"I'm sort of glad they've got the atomic bomb invented. If there's ever another war, I'm going to sit right the hell on top of it. I'll volunteer for it, i swear to god i will"
- Holden Caulfield
Well this book was nothing like what I expected. The only thing I knew about this book prior to reading it was that Mark David Chapman was holding a copy of it when he shot John Lennon, so maybe a crime thriller? If I based any predictions on the title, I would have guessed it was based on a farm somewhere, but as anyone who has already read it knows, it has nothing really to do with either of them.
The story is based on Holden Caulfield, a student at an all boys boarding school who is informed that he is being expelled from school. Following a confrontation with his roommate, Holden leaves in the middle of the night and returns to New York where he lives and meets a number of characters while keeping himself occupied for a number of days before he returns to his parents. The pace of the story doesn’t really alter throughout the book and is written almost as though it is a journal where Holden literally pours his thoughts onto the pages, often repeating himself to emphasise that it is the pure thoughts and experiences of Holden.
At first I thought Holden was a bit of a miserable bastard who just needed to cheer up, and then he started experiencing a number of things that I could relate to, especially when he refers to how he hates people. He says he can hate many people but it doesn’t usually last long and he soon misses those people he hated when they weren’t around him, and I thought fuck that’s how I am, I’m the miserable prick. I became slightly hooked at that point, not because of the storyline but because it seemed that Holden was struggling with his relationships with the people around him and how he was very sporadic with the way he acted around each of them. I’m glad I’m not like Holden in some ways though, for example, when Holden arrives in New York he decides to fill his time with meeting people, anyone who would be willing to do so, whereas I wouldn’t do that, I’d just sit in a park somewhere or walk around aimlessly by myself until I decided to just return to my hotel room and get messed up by myself, but that’s me.
The repetition of sentences such as ‘they/he/she killed me’ and ‘I kid you not’ kind of annoyed me at first but it didn’t take long to realise that this way of writing had a purpose and once you realised the pace of the story then it made a lot of sense and really worked. Despite feeling animosity towards everyone, there was one person he truly loved and that was his little sister Phoebe who he secretly met on his return to New York. I instantly related with their relationship due to living so far away from my little brother who is only 13 at the moment. It kind of made me a bit sad and a bit guilty. On one hand I liked Holden because I could relate, but on the other I didn’t like him because I thought he was a bit of an asshole for the way he treated people, the same way I tend to treat people, as though he’s a misanthropic philanthropist.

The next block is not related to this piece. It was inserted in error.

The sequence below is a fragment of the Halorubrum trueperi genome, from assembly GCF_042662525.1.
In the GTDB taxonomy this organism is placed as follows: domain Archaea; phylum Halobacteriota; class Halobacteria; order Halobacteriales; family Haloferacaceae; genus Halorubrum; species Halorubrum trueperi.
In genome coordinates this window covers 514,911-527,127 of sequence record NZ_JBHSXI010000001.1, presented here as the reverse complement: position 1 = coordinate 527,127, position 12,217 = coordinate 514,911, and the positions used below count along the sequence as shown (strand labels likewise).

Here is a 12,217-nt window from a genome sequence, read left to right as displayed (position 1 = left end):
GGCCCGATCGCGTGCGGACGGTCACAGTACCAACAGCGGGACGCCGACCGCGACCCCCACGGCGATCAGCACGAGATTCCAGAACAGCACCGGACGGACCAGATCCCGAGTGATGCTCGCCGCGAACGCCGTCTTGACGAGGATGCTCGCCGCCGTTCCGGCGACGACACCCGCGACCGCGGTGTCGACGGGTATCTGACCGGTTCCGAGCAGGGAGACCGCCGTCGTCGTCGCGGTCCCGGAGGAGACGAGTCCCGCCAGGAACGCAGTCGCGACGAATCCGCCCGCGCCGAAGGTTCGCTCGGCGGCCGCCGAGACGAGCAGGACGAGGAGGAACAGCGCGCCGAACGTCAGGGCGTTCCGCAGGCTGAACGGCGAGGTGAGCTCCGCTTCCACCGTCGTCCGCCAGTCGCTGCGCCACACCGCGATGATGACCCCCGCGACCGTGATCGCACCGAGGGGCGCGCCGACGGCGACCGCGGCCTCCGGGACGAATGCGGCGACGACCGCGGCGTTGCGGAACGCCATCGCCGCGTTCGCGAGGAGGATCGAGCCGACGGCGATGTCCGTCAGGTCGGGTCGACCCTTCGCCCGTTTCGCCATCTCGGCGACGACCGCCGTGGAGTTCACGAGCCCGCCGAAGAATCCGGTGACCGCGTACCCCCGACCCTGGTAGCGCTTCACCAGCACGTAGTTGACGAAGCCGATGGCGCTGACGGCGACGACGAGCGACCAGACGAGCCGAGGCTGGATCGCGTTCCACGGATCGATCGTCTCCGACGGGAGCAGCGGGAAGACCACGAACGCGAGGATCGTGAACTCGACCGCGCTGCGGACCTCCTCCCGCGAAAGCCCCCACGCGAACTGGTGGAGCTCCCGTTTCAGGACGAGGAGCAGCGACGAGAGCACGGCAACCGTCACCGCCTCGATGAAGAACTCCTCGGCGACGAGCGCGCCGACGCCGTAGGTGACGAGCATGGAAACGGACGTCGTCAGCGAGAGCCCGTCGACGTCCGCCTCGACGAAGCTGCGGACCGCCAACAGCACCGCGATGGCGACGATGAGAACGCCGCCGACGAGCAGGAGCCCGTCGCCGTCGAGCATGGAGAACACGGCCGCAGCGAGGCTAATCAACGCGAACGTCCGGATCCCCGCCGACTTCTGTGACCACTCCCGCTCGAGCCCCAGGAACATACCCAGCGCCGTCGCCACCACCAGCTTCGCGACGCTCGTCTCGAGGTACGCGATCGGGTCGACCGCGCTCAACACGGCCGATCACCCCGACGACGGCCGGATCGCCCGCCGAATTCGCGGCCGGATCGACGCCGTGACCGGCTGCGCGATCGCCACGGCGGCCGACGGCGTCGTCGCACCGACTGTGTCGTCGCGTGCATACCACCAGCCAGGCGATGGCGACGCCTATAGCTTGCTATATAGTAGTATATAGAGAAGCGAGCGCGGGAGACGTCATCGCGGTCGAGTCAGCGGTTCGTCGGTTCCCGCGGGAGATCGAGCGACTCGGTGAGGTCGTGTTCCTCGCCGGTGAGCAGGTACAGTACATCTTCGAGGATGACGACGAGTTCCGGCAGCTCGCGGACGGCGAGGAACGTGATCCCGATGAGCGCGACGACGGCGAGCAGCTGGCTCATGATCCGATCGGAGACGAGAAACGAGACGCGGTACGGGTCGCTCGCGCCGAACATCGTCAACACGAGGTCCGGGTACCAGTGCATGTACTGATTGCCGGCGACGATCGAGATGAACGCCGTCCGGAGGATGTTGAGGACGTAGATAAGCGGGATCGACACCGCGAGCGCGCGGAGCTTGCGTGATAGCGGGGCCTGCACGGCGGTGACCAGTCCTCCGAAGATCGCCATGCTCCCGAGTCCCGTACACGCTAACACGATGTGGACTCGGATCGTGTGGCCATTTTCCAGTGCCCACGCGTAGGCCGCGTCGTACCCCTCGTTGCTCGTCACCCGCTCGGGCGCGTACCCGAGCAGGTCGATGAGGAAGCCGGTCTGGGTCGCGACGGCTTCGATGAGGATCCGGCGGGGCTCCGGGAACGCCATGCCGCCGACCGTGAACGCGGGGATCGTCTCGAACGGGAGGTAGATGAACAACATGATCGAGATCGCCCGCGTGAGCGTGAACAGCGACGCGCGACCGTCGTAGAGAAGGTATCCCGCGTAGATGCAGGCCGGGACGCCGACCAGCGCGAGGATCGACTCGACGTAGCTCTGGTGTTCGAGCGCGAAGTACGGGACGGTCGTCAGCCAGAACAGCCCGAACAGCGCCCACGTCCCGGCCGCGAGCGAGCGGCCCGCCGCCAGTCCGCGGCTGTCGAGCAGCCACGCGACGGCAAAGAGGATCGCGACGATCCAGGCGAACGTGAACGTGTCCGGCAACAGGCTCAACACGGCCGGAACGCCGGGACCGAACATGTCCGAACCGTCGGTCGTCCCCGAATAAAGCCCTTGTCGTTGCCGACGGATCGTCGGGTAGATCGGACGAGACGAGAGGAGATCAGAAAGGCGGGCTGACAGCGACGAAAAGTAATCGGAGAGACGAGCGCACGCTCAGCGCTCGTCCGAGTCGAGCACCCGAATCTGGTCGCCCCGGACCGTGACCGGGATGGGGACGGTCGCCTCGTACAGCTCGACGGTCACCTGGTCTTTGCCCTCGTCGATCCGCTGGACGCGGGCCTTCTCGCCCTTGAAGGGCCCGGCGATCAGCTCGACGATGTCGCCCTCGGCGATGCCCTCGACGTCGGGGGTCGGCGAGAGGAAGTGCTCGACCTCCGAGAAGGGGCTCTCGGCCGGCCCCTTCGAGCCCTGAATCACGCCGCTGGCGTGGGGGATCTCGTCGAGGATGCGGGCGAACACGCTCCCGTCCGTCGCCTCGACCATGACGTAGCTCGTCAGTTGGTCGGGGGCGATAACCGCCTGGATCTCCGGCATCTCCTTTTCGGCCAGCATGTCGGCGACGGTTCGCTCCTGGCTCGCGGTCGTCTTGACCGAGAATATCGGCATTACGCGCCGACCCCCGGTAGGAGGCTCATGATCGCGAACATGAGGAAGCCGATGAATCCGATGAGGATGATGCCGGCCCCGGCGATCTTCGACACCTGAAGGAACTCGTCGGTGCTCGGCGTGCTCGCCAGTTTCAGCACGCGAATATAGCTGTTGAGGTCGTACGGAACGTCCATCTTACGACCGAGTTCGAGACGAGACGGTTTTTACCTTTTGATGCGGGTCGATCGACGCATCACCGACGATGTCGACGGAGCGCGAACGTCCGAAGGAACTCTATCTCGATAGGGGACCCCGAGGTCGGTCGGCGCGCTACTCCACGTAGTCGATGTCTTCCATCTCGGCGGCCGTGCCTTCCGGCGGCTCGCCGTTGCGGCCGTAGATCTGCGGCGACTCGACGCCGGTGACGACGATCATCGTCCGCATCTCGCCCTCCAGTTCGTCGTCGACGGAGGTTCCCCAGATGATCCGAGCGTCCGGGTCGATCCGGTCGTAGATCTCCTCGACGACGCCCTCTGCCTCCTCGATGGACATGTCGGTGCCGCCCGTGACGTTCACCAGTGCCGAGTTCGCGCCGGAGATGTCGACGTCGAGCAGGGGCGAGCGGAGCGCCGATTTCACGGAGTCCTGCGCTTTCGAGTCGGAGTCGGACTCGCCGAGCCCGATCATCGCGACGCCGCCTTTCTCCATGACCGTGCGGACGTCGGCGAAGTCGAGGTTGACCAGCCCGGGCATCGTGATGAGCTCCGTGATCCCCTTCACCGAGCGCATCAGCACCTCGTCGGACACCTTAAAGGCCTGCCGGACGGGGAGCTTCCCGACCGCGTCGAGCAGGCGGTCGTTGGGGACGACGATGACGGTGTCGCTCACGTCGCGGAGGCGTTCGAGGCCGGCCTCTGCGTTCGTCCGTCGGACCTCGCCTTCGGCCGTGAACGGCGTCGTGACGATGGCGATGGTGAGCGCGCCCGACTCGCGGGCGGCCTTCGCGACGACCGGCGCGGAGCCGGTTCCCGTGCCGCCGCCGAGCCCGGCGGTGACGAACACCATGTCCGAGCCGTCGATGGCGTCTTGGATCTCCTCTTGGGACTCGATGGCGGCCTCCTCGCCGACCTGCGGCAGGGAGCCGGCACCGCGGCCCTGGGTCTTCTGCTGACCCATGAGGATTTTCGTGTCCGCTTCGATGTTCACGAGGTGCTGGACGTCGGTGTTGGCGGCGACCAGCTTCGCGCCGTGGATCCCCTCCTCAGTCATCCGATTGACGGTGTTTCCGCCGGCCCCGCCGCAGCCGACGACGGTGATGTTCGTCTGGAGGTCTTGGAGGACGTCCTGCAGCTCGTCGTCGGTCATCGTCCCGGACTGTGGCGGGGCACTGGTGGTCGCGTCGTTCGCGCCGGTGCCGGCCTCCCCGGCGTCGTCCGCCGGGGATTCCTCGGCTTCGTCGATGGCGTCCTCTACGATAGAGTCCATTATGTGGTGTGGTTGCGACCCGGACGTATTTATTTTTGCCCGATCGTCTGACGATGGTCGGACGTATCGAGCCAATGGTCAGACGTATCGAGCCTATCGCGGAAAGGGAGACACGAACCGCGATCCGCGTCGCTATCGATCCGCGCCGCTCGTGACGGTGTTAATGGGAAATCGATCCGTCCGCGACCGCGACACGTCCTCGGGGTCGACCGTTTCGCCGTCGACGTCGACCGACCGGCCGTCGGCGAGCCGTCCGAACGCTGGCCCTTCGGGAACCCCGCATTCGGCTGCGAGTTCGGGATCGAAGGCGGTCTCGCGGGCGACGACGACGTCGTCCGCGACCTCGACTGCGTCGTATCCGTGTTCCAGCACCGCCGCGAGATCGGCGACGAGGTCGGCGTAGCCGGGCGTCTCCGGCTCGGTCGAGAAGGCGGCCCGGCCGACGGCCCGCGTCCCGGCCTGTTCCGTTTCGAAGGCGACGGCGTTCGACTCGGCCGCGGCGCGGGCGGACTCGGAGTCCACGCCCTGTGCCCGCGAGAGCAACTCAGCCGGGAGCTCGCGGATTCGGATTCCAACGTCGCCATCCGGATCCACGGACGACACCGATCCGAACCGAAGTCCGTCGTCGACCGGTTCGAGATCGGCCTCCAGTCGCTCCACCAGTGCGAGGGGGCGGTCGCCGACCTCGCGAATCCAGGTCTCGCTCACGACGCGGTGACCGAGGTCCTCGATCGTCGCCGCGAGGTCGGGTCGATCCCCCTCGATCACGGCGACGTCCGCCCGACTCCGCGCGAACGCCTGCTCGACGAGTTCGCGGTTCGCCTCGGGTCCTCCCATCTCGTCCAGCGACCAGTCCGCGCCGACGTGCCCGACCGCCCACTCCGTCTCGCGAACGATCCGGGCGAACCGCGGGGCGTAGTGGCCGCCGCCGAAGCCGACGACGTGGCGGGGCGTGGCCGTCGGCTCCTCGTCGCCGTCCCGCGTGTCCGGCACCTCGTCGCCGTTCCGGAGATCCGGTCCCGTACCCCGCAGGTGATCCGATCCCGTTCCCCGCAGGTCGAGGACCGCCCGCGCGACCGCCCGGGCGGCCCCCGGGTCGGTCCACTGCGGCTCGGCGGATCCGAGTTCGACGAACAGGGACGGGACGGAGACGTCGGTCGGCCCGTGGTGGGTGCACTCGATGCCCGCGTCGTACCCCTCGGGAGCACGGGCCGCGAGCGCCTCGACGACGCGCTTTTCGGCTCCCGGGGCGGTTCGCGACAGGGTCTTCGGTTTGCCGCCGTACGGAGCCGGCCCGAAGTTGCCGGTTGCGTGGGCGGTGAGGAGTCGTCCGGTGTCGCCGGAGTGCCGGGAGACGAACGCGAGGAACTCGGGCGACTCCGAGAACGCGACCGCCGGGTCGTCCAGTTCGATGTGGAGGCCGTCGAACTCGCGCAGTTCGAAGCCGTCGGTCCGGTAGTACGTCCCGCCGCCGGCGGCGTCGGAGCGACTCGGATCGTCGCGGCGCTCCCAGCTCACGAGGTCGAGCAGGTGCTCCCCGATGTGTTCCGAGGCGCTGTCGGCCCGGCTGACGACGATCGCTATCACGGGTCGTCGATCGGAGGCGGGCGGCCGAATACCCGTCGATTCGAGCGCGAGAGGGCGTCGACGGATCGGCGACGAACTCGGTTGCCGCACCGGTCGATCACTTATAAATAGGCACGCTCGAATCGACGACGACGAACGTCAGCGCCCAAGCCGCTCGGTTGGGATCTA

I kept expecting something bad to happen in the end, something that may have occurred in the story that would make someone kill in real life, but nothing like that happened, instead something beautiful did. Holden met up with Phoebe in the museum and they spent some time together after she cried due to him planning to leave that afternoon. They soon patch things up and Phoebe asks Holden if he meant what he said moments earlier when he tried to stop her crying by saying he wasn’t leaving anymore, and he doesn’t leave. He returns to his family and takes whatever punishment his parents hand out to him for being kicked out of school, all for the love of his sister. It was a happy ending, but it was a sad ending for me as well. I feel guilt all the time for leaving my family, especially my brothers, and this story kinda threw that guilt in my face, but Holden was running away to nothingness, and although the situations are different I still can’t help but feel a bit guilty after reading this book.
One part I couldn’t quite figure out about Holden was his age. He was in school, and he was able to pull off getting served alcohol, but he seemed to be able to get alcohol all the time despite him always saying he was underage, plus its based in America and they have different words for their schools and different age limits on smoking and drinking. He seemed very mature at times but also very immature at others, at some points he even reminds the reader that he can be mad at times after he does something that we would perceive as childish. It wasn’t a big issue but the tone seemed to not line up occasionally, but maybe that was done on purpose and I missed it at certain points.
The true magic of the story is the change in Holden from the beginning to the end, he learns a lot about society in a short amount of time as the book covers the events of a week or so only. My opinions on the book changed drastically too, I started reading with the expectation of murder and darkness and after reading the first chapter thought that it was going to be a ‘soft dark’ story, you know one of those stories people say are dark but when you read them they seem tame because you have already read and seen the real darkness that the internet and writing has to offer? Yeah, I thought it was heading to be one of those types of scenarios. It wasn’t like that at all, the story is about Holden Caulfield trying to find his place in this world. Nothing more, nothing less.